Unidentified Speaker

So is the new administration (inaudible) to be very encouraging? (inaudible).

Chris Hutter

It could be, it could be. At the same time, we feel – we do feel very good about the success we’ve had, so. Great, two more questions.

Unidentified Speaker

(Inaudible Question)

Chris Hutter

Yes, yes. The question is who do we – who do we view as competitors. And I just want to be totally clear that – the utilities are our partners. We partner with utilities to help them solve their problems. We do not compete with utilities. The fact of the matter is there really is nobody who offers our combination solutions. What we compete with is complacency. What we compete with is what are the other uses of capital, like grocery X and the other choices that they have to make driving on the line of grocery store. So it is about making sure that we are – that we can prove our value across the spectrum of capital spend that’s out there to make.

The recurrent revenue model helps us break that down a bit, right, because then it becomes – we really turn the capital discussion in the – we have an operating discussion. But there really is nobody who does what we do. Yes.

Unidentified Speaker

(Inaudible Question)

Chris Hutter

The question is what occurred between 2006 and 2007 in terms of our revenue and our earnings growth, and what do we do about it. What do we get to fire it up again? That changes 100% due to just scheduling of projects with publics. I mean, it was nothing fundamentally different. We will always be a lumpy business. We work on a project based business, and we recognize revenues on – basically, on a percent – on a milestone basis, on a percent of completion basis. And it was completely due to timing of publics for that period.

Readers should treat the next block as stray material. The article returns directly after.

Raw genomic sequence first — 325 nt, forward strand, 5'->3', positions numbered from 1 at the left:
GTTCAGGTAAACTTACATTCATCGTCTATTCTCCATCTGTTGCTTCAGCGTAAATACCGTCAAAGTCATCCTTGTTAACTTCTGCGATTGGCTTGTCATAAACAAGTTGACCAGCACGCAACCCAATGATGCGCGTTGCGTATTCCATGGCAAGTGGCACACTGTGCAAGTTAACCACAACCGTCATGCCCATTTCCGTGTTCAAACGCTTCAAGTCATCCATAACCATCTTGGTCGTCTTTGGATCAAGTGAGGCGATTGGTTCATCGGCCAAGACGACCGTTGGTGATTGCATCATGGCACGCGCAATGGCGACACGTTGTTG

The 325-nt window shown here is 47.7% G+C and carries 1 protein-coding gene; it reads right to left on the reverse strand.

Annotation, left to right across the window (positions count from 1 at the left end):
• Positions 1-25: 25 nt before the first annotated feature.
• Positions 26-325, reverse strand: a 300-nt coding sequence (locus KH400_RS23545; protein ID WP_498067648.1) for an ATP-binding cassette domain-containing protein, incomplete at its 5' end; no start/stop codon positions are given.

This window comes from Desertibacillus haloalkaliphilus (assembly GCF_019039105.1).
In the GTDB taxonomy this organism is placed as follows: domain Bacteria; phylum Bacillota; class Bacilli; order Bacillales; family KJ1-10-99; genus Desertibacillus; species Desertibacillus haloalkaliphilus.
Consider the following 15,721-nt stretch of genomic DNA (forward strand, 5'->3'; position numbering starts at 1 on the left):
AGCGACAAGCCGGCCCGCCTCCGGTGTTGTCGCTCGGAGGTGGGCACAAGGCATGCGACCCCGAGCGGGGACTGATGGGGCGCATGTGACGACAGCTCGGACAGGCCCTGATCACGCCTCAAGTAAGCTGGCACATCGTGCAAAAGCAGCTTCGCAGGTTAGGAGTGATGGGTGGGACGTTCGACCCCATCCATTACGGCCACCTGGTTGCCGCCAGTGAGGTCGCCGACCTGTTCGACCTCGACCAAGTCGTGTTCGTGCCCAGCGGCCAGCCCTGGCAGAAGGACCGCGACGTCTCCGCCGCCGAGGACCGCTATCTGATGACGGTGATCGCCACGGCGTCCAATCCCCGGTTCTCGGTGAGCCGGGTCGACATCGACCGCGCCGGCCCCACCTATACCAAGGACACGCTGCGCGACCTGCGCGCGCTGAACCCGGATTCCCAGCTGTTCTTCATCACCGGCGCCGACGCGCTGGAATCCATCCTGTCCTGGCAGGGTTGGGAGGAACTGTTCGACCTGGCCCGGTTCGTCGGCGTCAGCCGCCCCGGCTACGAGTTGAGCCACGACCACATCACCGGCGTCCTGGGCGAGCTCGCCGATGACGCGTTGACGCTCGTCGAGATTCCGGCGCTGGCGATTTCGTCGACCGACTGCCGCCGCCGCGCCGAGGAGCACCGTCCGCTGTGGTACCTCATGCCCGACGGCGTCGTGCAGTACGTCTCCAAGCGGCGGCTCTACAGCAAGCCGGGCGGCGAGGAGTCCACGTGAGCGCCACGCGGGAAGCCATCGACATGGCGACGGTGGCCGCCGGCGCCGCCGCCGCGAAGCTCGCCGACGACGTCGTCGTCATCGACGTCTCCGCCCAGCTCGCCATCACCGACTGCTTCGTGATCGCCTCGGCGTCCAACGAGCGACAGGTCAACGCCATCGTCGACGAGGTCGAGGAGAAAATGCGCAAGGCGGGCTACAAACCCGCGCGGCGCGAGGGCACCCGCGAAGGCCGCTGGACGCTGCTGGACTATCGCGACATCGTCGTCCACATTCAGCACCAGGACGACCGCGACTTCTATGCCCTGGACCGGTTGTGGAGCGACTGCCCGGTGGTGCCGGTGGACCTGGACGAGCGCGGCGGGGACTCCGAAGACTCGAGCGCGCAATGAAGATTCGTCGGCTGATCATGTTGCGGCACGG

Unidentified Speaker

(Inaudible Question)

Chris Hutter

This year, it’ll be – I’m guessing it’ll be mid 40s – mid 40% of our revenue with the declining – of course, declining throughout the year. The last quarter, those third quarter results you saw had a $4 million decline in publics revenue year-over-year built into them, and we’re still able to deliver 30% revenue growth. Yes.

Unidentified Speaker

You offer your services to commercial (inaudible). Do you also do for industrial?

Chris Hutter

Yes. The question is commercial – do we do commercial and industrial. And the answer is yes, absolutely. We’ll do manufacturers.

Unidentified Speaker

(Inaudible Question)

Chris Hutter

A high-rise residential, we don’t. We have not done –

Unidentified Speaker

(Inaudible Question)

Chris Hutter

Most high-rise buildings are already built with some sort of emergency power system in them. It’s market, frankly, that we haven’t taken a hard look at. There could be potential there. But right now, we’ve got bigger fish to fry.

Unidentified Speaker

(Inaudible Question)

Chris Hutter

No. Single family housing we do not touch. We’re not in residential states. We’re 100% focused on commercial and industrial.

Unidentified Speaker

(Inaudible Question)

Chris Hutter

The size of the generator – our generators are going to be big industrial kind of generators. This is not the market for us.

Great. Well, thank you very much, appreciate your time. Thanks for having us.

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Source: PowerSecure International, Inc. The Wall Street Analyst Forum Call Transcript